On the topic of energy prices, we are entering into what has historically been a positive seasonal period for crude oil demand and prices of the underlying commodity as refiners require more product to prepare for an uptick in gasoline demand into the spring and summer months. WTI closed at $79.68 per barrel last Friday, above its 50-day MA of $77.60 while remaining entrenched in its YTD trading range between $73 and $81; however, a break above $81 could target the mid- $80’s relatively quickly, a likely boon for energy-related equities tied more heavily to crude oil relative to natural gas.

Bonds: Global Lift in Yields Continues; ECB’s Hand Likely Forced by Upside Surprises to Eurozone Inflation Data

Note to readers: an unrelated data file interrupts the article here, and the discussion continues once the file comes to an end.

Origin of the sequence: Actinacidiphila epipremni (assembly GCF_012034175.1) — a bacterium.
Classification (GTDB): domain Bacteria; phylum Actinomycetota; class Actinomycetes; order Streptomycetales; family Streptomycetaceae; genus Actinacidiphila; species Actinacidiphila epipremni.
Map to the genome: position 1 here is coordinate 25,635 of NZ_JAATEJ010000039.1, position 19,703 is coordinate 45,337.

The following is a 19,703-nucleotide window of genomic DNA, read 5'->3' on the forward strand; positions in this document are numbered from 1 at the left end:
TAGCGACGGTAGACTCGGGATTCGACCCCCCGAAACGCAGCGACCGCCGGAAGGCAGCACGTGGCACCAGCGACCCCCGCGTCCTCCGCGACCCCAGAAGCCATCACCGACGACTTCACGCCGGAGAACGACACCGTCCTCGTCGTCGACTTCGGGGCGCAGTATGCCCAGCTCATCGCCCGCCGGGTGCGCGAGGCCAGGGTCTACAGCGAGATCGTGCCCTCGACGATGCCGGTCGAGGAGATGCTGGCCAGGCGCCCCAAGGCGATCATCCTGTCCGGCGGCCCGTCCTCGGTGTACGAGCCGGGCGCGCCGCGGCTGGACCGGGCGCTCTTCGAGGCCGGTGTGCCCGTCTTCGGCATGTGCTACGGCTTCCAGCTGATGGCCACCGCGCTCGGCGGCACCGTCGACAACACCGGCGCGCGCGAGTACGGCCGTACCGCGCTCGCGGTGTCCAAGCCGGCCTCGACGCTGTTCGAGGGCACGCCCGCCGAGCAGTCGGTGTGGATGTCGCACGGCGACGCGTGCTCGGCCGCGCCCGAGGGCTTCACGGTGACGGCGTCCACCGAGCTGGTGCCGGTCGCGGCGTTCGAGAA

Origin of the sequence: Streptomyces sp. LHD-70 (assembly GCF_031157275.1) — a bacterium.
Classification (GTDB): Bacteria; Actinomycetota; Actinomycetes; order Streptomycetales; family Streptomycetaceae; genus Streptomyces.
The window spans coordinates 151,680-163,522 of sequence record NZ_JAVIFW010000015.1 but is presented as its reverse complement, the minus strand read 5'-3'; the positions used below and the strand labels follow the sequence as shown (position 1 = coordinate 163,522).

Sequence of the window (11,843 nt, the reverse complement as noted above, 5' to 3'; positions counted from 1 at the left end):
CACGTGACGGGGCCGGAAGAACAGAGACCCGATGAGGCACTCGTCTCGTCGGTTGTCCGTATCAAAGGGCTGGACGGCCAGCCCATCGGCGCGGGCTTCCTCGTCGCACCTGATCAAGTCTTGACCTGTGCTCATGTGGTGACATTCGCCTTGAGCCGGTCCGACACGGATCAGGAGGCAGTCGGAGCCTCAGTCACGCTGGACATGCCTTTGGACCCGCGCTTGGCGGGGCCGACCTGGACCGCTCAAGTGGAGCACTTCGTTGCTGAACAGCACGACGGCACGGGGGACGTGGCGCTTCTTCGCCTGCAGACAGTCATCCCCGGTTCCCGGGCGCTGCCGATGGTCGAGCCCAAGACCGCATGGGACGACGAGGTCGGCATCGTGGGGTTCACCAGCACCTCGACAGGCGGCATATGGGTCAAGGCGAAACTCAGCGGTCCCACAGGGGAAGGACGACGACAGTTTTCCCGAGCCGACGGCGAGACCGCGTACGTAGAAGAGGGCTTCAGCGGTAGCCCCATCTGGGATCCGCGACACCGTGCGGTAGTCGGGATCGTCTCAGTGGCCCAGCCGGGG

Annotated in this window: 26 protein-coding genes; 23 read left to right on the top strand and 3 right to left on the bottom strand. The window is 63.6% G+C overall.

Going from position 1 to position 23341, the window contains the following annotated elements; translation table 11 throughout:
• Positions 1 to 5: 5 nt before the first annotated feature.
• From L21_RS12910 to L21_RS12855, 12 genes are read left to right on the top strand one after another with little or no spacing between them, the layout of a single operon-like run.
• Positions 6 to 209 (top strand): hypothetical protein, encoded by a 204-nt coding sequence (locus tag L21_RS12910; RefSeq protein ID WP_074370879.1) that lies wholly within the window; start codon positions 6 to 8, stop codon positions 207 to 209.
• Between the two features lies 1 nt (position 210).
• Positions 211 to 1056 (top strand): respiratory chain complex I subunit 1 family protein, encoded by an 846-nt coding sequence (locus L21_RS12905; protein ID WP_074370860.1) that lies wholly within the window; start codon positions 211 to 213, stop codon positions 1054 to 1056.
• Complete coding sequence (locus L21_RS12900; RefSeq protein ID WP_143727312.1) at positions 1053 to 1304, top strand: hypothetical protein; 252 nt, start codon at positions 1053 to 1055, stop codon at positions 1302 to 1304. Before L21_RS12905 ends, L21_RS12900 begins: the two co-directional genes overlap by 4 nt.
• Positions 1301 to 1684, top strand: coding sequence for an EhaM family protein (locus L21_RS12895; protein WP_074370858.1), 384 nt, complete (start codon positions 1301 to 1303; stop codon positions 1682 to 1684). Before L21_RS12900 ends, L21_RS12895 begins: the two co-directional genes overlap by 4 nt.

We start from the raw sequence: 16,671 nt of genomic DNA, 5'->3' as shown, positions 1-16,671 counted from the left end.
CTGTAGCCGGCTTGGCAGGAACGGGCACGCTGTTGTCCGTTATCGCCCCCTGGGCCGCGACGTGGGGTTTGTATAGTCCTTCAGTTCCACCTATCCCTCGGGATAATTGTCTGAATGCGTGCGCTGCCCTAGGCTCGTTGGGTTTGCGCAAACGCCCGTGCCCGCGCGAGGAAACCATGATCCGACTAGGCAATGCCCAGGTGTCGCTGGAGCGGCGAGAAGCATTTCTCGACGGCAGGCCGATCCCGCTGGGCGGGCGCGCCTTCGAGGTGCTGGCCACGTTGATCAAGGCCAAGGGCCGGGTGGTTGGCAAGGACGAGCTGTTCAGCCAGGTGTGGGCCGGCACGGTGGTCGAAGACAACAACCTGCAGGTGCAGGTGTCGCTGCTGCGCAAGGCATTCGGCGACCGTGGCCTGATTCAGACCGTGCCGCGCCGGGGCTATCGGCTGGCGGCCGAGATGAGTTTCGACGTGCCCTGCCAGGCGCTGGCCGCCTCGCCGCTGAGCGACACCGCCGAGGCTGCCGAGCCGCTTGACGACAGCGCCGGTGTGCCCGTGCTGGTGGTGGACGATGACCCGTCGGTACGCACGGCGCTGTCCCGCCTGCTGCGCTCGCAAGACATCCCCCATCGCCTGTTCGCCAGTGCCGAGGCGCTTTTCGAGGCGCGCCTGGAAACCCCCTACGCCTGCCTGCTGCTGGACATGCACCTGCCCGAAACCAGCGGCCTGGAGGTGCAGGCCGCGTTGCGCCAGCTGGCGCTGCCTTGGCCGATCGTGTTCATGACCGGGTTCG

Domestically, a weaker Manufacturing ISM report for February and a higher prices paid component prompted a lift in U.S. Treasury yields mid-week, but most of that yield move was reversed on Friday as the February Services ISM showed prices paid falling, a most welcome data point for bond investors concerned that the FOMC would need to be more aggressive in tightening monetary policy over the near-term in response to rising labor costs. After the 2-year Treasury yield touched 4.95% last Wednesday, a level last seen in June of 2007, it ended the week higher by 5 basis points at 4.83%. The 10-year Treasury yield closed above 4% for the first time since November on Wednesday but ended the week lower by just 5 basis points at 3.90% after investors stepped in to buy long bonds on the heels of the February Services ISM release. Corporate credit performed well on the week as the investment-grade Bloomberg Corporate index turned out a 0.4% gain while the Bloomberg U.S. High Yield index did a bit better, generating a 0.7% weekly return as investor risk appetite improved into the weekend.